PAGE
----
Some patients experience more difficulty swallowing saliva and liquids than solid food. Excessive salivation and difficulty swallowing may cause drooling. When respiratory muscles weaken, the patient may require a ventilator.

ALS patients often experience fear, anxiety, and depression.


As the disease progresses, ALS causes complications, such as:

Breathing Problems

Over time, ALS paralyzes the muscles you use to breathe. You might need a device to help you breathe at night, similar to what someone with sleep apnea might wear. For example, you may be given continuous positive airway pressure (CPAP) or bilevel positive airway pressure (BiPAP) to assist with your breathing at night.

Some people with advanced ALS choose to have a tracheostomy–a surgically created hole at the front of the neck leading to the windpipe (trachea)—for full-time use of a respirator that inflates and deflates their lungs.

The most common cause of death for people with ALS is respiratory failure. On average, death occurs within three to five years after symptoms begin. However, some people with ALS live 10 or more years.

Speaking Problems

Most people with ALS develop trouble speaking. This usually starts as occasional, mild slurring of words, but becomes more severe. Speech eventually becomes difficult for others to understand, and people with ALS often rely on other communication technologies to communicate.

Eating Problems

People with ALS can develop malnutrition and dehydration from damage to the muscles that control swallowing. They are also at higher risk of getting food, liquids or saliva into the lungs, which can cause pneumonia. A feeding tube can reduce these risks and ensure proper hydration and nutrition.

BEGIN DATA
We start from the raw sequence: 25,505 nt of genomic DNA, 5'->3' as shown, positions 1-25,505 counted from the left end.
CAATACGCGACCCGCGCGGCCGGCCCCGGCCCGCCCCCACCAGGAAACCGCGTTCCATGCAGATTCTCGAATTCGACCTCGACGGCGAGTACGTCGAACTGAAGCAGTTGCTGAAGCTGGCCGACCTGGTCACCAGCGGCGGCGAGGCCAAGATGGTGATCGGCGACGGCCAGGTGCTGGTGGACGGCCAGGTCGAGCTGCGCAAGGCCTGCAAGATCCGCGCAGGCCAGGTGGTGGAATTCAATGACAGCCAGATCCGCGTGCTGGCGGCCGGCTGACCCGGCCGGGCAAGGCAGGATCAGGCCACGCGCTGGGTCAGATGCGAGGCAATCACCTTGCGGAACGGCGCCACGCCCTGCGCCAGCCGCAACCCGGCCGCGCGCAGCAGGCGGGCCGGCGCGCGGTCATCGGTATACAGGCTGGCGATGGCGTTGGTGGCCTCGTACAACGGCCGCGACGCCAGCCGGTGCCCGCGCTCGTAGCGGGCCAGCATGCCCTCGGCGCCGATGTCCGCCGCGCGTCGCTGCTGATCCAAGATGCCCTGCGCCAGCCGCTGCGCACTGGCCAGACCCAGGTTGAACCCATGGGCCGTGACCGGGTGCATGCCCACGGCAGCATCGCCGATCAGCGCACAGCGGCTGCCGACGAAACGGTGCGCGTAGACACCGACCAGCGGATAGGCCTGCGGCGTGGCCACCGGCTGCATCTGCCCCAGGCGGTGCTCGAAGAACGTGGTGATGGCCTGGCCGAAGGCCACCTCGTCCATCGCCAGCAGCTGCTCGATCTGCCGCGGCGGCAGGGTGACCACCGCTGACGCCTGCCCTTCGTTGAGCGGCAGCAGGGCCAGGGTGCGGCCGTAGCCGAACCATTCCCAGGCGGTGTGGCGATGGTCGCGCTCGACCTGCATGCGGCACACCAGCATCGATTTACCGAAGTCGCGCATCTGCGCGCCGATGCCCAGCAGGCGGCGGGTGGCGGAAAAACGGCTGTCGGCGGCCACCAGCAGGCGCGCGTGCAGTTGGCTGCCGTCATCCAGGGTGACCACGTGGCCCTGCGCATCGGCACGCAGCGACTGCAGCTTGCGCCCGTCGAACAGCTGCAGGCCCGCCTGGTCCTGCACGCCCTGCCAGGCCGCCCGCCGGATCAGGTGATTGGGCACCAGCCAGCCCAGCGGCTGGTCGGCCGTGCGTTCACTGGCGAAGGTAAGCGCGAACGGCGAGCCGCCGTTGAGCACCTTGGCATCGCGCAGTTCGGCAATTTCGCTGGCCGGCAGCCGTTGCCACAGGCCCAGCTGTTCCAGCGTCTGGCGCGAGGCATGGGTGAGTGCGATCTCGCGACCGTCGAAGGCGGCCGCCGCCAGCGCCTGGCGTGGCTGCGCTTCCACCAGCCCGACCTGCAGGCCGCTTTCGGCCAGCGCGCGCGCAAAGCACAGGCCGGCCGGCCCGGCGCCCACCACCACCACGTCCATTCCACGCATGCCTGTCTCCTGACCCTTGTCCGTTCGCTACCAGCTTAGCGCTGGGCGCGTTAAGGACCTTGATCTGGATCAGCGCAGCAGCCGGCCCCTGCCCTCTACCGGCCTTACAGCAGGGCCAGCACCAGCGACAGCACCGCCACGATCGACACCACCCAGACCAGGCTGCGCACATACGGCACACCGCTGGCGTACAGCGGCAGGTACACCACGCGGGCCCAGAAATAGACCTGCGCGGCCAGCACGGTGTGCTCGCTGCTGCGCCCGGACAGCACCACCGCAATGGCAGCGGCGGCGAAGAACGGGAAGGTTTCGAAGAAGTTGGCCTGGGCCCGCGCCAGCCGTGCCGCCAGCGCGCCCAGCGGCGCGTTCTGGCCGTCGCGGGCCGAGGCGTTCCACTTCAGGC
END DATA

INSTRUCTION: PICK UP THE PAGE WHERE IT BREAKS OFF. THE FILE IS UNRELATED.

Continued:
Some people with ALS have problems with memory and decision-making, and some are eventually diagnosed with a form of dementia called frontotemporal dementia.

ALS Prognosis

Amyotrophic lateral sclerosis is a terminal illness. Fifty percent of patients die within 3 years of diagnosis; 20 percent live 5 years; and 10 percent live 10 years. Hospice care can provide comfort and dignity to patients and their loved ones.

4 Replies to “ALS Overview”

  1. Oh dear ones, you both have been and will continue to be in our prayers for the Lord to meet each one of your needs in His time. We will welcome being more informed as to changes, etc., so we can pray more intelligently for you, Leslie, and Jon. We’re well aware when your loved one is affected, it’s NOT a lonely, for you hurt & ache along with them, oftentimes in frustration as to the best way to help them & assure them they are loved, unconditionally!! We may not be physically able able to kneel to pray to the Great Physician, but our hearts are kneeling as we pray for you.
    I wanted to tell you again how much I have been blessed by your musical talent as you’ve shared it with Baywood, always playing with your heart as well as your hands – each time He was glorified as you played. Thank you!! ❤️❤️

    1. Thank you, Gary and Freddie. We know you’re well acquainted with illness. Your prayers and love are wonderful and an encouragement.

  2. A poignant reminder to be thankful. So thankful Jon is there to encourage you to keep your focus on what you have (not what you don’t have). You are so blessed with the gift of each other. We are ALL blessed to have you both! <3